Oh God, it wasn't even the McCoy season! Well, the BBC would never decide whether they would do a season of Who again until the very last minute. It was either a low priority for them or they couldn't wrap their heads round it. So we always got the go-ahead at the last minute. And we also always got the same budget as the previous year, which meant our resources were actually shrinking, due to inflation.

So John had had this 11th-hour go-ahead for whatever season it was [Season 24]. With some money left over from the last season, he'd covered himself by commissioning Pip and Jane [Baker] to do a four-parter. So what we had was Pip and Jane under commission and in the course of writing a script. And that was all there was. They were recasting the Doctor, but we didn't know who it was going to be, so it was wide open.

The first thing I did, when the job was just a glimmer, I started getting in touch with people I knew from the writer's workshop, people I knew to be good, because we each had to present our work there. So, there were people from the workshop who did get approached at this stage. [Ian] Briggs, I remember, came in quite early.

Time and the Rani was originally called Strange Matter and Pip and Jane have said there was a little argy-bargy between them and you...

There was enormous conflict between me and Pip and Jane. I was totally fresh to it; I didn't know anything about the politics of handling a situation like that. Now, I'd be more gregarious and laid back about it.

The thing about Pip and Jane is structurally their stuff is very sound and they touch all the bases and write well-carpentered stories. But the things I was looking for were much wackier, much more off beat; much darker, much sharper, much harder. They came from a background of writing a lot of children's stuff, a lot of Gerry Anderson. So my style wasn't their style. The other problem was I think they perceived me as this new kid on the block, they didn't know if I knew anything.

In a situation like that now, I'd get the people on my side; win them over so we could work together. Once you make friends with people, anything is possible. I didn't make that effort because I was young, I was green, I didn't know. I just wanted the scripts exactly the way I wanted them.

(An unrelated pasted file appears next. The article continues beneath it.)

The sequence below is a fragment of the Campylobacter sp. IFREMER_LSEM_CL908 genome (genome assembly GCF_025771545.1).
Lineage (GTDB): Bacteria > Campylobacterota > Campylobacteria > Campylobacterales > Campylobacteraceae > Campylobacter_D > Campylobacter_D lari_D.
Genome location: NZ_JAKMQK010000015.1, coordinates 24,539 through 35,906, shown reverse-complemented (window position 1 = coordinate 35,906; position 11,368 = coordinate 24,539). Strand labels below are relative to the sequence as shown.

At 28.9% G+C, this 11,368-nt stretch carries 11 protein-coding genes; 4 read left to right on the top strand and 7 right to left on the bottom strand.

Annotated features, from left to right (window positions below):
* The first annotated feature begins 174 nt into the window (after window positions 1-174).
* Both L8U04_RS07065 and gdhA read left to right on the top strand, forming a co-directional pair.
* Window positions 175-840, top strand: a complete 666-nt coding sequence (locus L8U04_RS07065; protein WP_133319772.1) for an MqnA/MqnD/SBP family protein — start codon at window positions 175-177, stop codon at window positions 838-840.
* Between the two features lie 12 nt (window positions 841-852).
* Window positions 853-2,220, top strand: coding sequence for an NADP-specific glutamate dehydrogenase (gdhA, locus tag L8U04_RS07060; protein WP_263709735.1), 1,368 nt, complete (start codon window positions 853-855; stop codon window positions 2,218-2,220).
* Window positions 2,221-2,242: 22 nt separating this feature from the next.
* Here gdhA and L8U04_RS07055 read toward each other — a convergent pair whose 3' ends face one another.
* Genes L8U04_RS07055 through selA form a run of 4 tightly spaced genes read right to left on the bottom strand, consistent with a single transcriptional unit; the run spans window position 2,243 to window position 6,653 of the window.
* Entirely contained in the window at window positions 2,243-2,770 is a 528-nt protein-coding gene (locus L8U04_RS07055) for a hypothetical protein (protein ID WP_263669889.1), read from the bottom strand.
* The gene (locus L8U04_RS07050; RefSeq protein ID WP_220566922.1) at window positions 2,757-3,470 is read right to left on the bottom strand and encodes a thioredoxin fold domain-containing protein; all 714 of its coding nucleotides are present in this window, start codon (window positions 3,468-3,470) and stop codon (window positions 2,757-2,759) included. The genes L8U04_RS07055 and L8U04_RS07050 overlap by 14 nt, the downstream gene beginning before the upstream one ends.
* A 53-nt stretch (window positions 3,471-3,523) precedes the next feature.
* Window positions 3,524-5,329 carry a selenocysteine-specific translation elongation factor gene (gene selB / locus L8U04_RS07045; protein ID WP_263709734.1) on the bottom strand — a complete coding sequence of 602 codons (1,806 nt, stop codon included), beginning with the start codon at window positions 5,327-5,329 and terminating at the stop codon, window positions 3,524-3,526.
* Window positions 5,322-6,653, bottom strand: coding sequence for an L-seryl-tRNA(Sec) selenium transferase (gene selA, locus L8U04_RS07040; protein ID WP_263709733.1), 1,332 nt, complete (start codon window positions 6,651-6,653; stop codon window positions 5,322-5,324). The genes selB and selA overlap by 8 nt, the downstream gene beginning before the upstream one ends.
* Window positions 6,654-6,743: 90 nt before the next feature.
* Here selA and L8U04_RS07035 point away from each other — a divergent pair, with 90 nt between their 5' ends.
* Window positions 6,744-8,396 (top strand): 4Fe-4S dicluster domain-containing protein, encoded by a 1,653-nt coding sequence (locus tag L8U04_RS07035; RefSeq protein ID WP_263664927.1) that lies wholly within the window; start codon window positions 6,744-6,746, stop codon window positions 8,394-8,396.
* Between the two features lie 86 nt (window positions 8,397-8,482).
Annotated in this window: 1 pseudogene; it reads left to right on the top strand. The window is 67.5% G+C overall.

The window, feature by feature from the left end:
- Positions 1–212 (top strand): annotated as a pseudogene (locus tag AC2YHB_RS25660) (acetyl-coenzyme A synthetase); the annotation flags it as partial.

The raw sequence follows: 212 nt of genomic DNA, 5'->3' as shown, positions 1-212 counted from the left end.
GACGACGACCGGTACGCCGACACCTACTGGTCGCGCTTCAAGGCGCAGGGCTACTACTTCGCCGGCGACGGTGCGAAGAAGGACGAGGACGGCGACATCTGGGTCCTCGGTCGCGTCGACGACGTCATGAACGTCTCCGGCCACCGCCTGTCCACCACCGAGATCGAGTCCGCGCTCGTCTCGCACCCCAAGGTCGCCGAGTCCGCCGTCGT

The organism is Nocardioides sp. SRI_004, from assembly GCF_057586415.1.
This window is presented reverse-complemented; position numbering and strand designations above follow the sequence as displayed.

Pip and Jane, they divide the responsibilities. Jane's like the business manager and Jane and I were just totally in conflict. So it wasn't a very happy situation, although we were terribly nice to each other, ostensibly. I had inherited the scripts. They wanted to do a standard, old fashioned story and I wanted to do a funky new thing.

At the time I was reading a lot of Alan Moore [innovative British comics writer], a lot of Swamp Thing, and you can imagine the collision of cultures between what I was wanting to do and what they were wanting to do.

What I should have done with Time and the Rani was say to myself, 'Well, John's very happy with Pip and Jane, Pip and Jane do a certain thing.' I should have just stood back, let them get on with what they wanted to do, because down the line I was infiltrating it with all my writers. I should have just looked on Time and the Rani as a learning curve. It would have been much happier. I didn't get what I wanted in the end on that story anyway.

In that story, it's obvious nobody has any idea what the Doctor is like...

Including Sylvester, because he was new to the role. I didn't like the story because it was formulaic, people get sent from one place to another and get split up and they're running around.

Not to mention the giant brain...

The giant brain was John's idea, I think, and a good one. John had an instinct for, if you think in terms of painting, of like a big block of colour, a powerful moment for the end of episode three. And it was this big, gothic thing.

I remember going on location for that story, it's a collage of memories. I remember staying in the hotel and the sound of the person in the next room who was apparently screwing half the night and then throwing up the other half of it! That's the BBC on location, I thought.

The design on Time and the Rani was interesting, even if part of the story is set in a quarry. But we get inside from the quarry quite quickly. I liked Kate O'Mara a lot, although I didn't think the Rani was a fantastically deep character.

When we were back in the studio for the other portions of the story, there's a cliffhanger where the Doctor's surrounded in a nest of Tetraps and he's reacting to it. We did the take and at the end of it Sylvester said: 'That's the most ridiculous thing I've ever done!' And up in the control room John turned to me and said 'You ain't seen nothing yet.'


[Pool Cleaner Robot]

But the first person who sought me out, I'm trying to recall how he came to me, was Stephen Wyatt. He knew he wanted to do a Who and he knew I existed so he sent a script along. That was Claws, it was about back-stabbing and treachery amongst cat breeders, and it was dark, quite funny. So I said sure, come in. Let's chat.

Stephen came in and I was sitting at my desk in Union House. Union House was empty, the BBC was still away for Christmas, and it had like a big, glowing wintry light, the whole place like an empty school that time of year. And Stephen, he said 'J. G. Ballard', and started to talk about High Rise, which is one of Ballard's books [which I still haven't read]. We went to the pub and the idea grew. Then he met John and so we got Paradise Towers underway, that was what inspired that. That was the first script I commissioned.